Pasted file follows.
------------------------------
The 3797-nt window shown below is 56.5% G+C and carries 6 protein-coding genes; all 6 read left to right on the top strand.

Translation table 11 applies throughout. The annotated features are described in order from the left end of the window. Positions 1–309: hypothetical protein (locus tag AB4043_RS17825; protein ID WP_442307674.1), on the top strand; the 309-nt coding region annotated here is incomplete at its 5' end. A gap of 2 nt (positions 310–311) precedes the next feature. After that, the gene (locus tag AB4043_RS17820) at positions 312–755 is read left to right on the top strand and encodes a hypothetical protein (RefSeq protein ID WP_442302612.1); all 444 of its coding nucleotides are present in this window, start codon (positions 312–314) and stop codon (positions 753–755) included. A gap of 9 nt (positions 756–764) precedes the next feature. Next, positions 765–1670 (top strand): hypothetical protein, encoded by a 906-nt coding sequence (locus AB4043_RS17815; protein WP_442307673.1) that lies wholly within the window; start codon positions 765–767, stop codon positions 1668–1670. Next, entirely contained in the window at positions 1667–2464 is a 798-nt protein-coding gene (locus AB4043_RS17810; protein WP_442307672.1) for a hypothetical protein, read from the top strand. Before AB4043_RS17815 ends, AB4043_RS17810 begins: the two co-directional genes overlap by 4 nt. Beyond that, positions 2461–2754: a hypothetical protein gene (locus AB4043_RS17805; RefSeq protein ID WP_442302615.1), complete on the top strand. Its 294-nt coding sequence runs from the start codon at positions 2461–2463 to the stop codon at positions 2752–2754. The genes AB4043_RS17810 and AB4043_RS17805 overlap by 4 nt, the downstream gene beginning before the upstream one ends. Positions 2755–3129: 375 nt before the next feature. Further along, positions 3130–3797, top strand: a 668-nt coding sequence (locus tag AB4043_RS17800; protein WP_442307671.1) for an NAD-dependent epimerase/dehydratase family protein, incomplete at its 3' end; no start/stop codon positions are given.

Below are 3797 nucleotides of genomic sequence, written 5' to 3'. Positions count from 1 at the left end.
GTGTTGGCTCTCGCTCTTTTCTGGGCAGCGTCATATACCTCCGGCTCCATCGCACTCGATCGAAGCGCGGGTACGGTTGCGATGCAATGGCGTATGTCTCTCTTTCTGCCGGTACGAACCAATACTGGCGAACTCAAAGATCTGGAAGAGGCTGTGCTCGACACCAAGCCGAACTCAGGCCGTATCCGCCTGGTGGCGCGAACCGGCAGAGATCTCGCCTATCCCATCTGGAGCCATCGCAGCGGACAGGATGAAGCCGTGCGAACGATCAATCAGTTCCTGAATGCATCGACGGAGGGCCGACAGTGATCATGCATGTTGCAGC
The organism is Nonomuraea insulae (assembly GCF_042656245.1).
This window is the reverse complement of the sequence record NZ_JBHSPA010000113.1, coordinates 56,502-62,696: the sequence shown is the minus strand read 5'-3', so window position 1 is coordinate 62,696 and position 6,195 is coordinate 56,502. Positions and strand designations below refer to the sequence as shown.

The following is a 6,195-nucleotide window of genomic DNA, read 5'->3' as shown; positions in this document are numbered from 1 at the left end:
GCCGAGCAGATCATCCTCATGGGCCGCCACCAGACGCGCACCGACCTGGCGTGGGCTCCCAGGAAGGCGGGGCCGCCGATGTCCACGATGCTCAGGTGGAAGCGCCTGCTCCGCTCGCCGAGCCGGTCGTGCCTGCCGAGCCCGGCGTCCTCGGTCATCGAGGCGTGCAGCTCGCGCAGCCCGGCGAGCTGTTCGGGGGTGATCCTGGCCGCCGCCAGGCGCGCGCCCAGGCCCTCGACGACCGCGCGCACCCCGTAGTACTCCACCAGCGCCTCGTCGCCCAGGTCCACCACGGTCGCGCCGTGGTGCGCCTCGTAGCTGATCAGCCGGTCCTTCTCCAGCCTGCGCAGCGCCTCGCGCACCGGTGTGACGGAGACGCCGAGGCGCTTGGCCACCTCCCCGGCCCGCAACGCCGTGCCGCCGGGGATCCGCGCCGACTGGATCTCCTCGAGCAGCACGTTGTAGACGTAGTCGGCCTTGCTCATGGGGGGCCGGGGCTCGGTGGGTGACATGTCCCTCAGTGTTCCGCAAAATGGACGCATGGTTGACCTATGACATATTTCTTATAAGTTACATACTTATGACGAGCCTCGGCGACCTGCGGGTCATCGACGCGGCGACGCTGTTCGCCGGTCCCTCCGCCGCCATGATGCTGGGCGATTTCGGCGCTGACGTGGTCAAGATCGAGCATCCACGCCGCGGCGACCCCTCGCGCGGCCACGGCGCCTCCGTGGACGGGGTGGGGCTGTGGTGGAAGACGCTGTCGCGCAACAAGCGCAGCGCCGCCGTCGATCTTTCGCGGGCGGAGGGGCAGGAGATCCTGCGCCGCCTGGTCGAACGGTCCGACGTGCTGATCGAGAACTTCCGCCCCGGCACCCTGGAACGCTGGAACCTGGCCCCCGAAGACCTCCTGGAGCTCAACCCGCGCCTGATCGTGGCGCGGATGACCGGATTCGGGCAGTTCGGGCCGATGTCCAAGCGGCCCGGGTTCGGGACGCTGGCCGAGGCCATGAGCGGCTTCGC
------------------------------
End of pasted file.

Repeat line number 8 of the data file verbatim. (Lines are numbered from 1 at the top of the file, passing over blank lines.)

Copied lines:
GCCGAGCAGATCATCCTCATGGGCCGCCACCAGACGCGCACCGACCTGGCGTGGGCTCCCAGGAAGGCGGGGCCGCCGATGTCCACGATGCTCAGGTGGAAGCGCCTGCTCCGCTCGCCGAGCCGGTCGTGCCTGCCGAGCCCGGCGTCCTCGGTCATCGAGGCGTGCAGCTCGCGCAGCCCGGCGAGCTGTTCGGGGGTGATCCTGGCCGCCGCCAGGCGCGCGCCCAGGCCCTCGACGACCGCGCGCACCCCGTAGTACTCCACCAGCGCCTCGTCGCCCAGGTCCACCACGGTCGCGCCGTGGTGCGCCTCGTAGCTGATCAGCCGGTCCTTCTCCAGCCTGCGCAGCGCCTCGCGCACCGGTGTGACGGAGACGCCGAGGCGCTTGGCCACCTCCCCGGCCCGCAACGCCGTGCCGCCGGGGATCCGCGCCGACTGGATCTCCTCGAGCAGCACGTTGTAGACGTAGTCGGCCTTGCTCATGGGGGGCCGGGGCTCGGTGGGTGACATGTCCCTCAGTGTTCCGCAAAATGGACGCATGGTTGACCTATGACATATTTCTTATAAGTTACATACTTATGACGAGCCTCGGCGACCTGCGGGTCATCGACGCGGCGACGCTGTTCGCCGGTCCCTCCGCCGCCATGATGCTGGGCGATTTCGGCGCTGACGTGGTCAAGATCGAGCATCCACGCCGCGGCGACCCCTCGCGCGGCCACGGCGCCTCCGTGGACGGGGTGGGGCTGTGGTGGAAGACGCTGTCGCGCAACAAGCGCAGCGCCGCCGTCGATCTTTCGCGGGCGGAGGGGCAGGAGATCCTGCGCCGCCTGGTCGAACGGTCCGACGTGCTGATCGAGAACTTCCGCCCCGGCACCCTGGAACGCTGGAACCTGGCCCCCGAAGACCTCCTGGAGCTCAACCCGCGCCTGATCGTGGCGCGGATGACCGGATTCGGGCAGTTCGGGCCGATGTCCAAGCGGCCCGGGTTCGGGACGCTGGCCGAGGCCATGAGCGGCTTCGC